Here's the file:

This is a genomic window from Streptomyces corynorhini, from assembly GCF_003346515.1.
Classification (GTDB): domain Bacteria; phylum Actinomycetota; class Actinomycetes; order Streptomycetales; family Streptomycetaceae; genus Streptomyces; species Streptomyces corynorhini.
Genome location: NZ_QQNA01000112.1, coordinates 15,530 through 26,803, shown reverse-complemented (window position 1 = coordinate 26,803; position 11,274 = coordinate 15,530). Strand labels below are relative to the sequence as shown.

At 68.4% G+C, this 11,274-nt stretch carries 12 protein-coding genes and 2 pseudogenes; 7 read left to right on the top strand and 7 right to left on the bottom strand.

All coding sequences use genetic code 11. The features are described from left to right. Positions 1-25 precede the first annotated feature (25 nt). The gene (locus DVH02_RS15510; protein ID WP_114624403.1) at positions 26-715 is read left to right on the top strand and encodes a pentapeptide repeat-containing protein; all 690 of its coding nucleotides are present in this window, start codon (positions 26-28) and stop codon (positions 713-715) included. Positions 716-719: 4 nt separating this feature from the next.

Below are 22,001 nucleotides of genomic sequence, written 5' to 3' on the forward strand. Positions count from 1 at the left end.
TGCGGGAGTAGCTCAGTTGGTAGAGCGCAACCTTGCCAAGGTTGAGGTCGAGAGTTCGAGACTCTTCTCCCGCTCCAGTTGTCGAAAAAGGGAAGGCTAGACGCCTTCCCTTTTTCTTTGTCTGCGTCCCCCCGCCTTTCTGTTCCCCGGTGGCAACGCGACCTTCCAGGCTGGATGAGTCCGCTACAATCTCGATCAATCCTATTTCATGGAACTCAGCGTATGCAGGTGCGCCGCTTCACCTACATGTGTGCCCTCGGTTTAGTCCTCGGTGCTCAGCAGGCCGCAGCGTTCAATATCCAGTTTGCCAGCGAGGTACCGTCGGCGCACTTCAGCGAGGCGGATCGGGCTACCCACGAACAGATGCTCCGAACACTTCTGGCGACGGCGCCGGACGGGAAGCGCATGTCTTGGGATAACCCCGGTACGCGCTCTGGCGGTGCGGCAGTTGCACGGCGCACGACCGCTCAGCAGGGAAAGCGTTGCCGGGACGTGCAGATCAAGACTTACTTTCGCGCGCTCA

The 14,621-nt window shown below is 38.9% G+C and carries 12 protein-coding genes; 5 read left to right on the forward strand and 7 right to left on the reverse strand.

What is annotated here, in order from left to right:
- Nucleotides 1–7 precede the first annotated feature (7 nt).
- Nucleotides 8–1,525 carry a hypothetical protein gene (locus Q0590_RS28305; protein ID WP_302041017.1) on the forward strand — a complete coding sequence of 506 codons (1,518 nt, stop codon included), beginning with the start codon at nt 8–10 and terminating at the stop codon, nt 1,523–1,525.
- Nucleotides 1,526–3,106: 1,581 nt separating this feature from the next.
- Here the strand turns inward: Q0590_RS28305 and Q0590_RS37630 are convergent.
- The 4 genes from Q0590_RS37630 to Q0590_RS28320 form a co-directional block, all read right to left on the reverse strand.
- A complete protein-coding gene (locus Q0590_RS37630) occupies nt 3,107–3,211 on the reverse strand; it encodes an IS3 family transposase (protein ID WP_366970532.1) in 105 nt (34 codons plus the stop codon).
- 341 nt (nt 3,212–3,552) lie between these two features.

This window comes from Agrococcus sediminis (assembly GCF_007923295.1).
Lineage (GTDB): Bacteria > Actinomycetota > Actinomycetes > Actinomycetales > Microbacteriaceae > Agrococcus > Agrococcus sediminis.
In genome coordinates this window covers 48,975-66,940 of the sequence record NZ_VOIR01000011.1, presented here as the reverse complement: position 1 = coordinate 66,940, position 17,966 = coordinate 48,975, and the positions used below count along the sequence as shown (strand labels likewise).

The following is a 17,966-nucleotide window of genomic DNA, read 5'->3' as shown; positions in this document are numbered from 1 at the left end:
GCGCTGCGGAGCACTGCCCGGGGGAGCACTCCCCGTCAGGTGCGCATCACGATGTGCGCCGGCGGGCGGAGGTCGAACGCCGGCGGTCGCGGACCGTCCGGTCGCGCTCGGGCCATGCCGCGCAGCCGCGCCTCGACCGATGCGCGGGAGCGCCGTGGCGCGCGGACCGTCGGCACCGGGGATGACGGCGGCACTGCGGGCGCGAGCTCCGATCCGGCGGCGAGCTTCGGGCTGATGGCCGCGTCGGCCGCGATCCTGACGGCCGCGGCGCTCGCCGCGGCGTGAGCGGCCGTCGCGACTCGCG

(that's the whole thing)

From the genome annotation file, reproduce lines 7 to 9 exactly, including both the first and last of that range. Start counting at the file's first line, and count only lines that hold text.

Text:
TGCGGGAGTAGCTCAGTTGGTAGAGCGCAACCTTGCCAAGGTTGAGGTCGAGAGTTCGAGACTCTTCTCCCGCTCCAGTTGTCGAAAAAGGGAAGGCTAGACGCCTTCCCTTTTTCTTTGTCTGCGTCCCCCCGCCTTTCTGTTCCCCGGTGGCAACGCGACCTTCCAGGCTGGATGAGTCCGCTACAATCTCGATCAATCCTATTTCATGGAACTCAGCGTATGCAGGTGCGCCGCTTCACCTACATGTGTGCCCTCGGTTTAGTCCTCGGTGCTCAGCAGGCCGCAGCGTTCAATATCCAGTTTGCCAGCGAGGTACCGTCGGCGCACTTCAGCGAGGCGGATCGGGCTACCCACGAACAGATGCTCCGAACACTTCTGGCGACGGCGCCGGACGGGAAGCGCATGTCTTGGGATAACCCCGGTACGCGCTCTGGCGGTGCGGCAGTTGCACGGCGCACGACCGCTCAGCAGGGAAAGCGTTGCCGGGACGTGCAGATCAAGACTTACTTTCGCGCGCTCA

The 14,621-nt window shown below is 38.9% G+C and carries 12 protein-coding genes; 5 read left to right on the forward strand and 7 right to left on the reverse strand.

What is annotated here, in order from left to right: